Goong Tod Chatuchak – Named after the Chatuchak weekend maket of Bangkok by the chef, this dish has prawns that are panco fried with minced chicken as a layer around it. This was more like the Scottish scotch eggs but with prawn and chicken instead of egg and sausage meat. Served with sweet chilli sauce, not all starters can satiate the cravings of a non veg lover like this one.
Poh Pia Sarphan – This is an assortment of spring rolls with four types. I tried the Water Chestnut Pouches and the classic Chicken Spring Roll. They went really well with the sweet chilli and basil based sauce.
Thung Nung – Steamed dimsums with mushroom, water chestnuts and tofu as veg option and prawns for the non veg one. Both tasted great but surprisingly I loved the veg one thanks to its crumbly tofu which tasted heavenly with the accompanying sauces.
Soup & Salad:-
Tom Yum Mama Talay – A local favourite in Bangkok, this is a ready to cook Tom Yum soup with mixed seafood. It was loaded with meat and noodles. One sip of the soup showed its ‘packed food’ nature but it wasn’t unappealing. Actually, it was very delicious. With the noodles and meat it was also pretty filling. This one is quite a soothing soup.
Som Tam Goong – I’ve never been a fan of papaya but this papaya salad is actually the most papaya I’ve ever consumed in one go. Completely without the regular repulsive smell and texture I connect papaya with, this salad had fried shrimps as topping and a pair of skewered prawns on the side. I completely loved this salad.
Hormok Talay – This one is an interesting dish. Steamed seafood mousse with soft noodles, this dish has the exquisite taste of the ocean which goes perfectly with the plain nooodles.
Bamee Pahd Gratiem Prik Daeng Haeng – This dish is a mouthful, both with the name and the dish itself. A basic Thai chilli and garlic noodles. Needs an accompaniment to be better.
Tohu Pahd Graprou – Steamed jasmine rice with stir fried bean curd/tofu. As a fan of tofu, I loved this dish thanks to the fact that the tofu pieces are small, which makes them taste better when compared to larger pieces. It’s a dish that doesn’t have a gravy to go with it but it still does the job right.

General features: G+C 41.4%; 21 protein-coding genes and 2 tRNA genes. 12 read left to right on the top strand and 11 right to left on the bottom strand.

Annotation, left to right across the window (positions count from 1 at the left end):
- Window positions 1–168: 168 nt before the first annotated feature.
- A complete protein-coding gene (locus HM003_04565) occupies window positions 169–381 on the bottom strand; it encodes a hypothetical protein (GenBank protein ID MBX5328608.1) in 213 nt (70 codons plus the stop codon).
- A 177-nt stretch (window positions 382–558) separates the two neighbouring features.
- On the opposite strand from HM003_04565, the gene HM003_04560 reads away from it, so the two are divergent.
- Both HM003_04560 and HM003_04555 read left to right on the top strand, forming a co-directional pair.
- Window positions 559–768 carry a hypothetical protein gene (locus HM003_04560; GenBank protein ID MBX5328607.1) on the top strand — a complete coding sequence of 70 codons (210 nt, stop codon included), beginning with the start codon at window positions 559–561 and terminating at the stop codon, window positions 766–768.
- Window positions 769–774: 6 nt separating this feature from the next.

Aitim Khanun Kati – There were four desserts but the chef recommended this dish and it took me only a spoonful of it to realise why. Jackfruit ice cream in a stick dipped in a mix of coconut milk and jackfruit pieces. This dessert was a piece of heaven in each bite and I enjoyed it so much that I licked the mocktail glass on which it was served, clean.
Service was commendable. Since the layout is in the shape of rooms, it was hard to get their attention but their service was top notch. A proper meal from this menu would cost somewhere around the Rs. 2000 mark for two people. Street food around the world is usually something that is packed with flavours and even those who aren’t native to that part of the world would generally give it a shot. Similarly, those who aren’t aware of Thai cuisine should definitely try this street food festival and it is sure to not disappoint them. And as a lover of Thai food, I enjoyed my dining experience here and I got to learn a lot about Thai cuisine’s street food culture from the chef who was enthusiastic to share incidents and stories on the country itself and its food. Amazing food, even better company, a dinner like this happens once in a blue moon but I guess I’m just lucky to see that moon often.
One thought on “Bangkok Street Food Festival @ Benjarong, Alwarpet”
I thhougt finding this would be so arduous but it’s a breeze!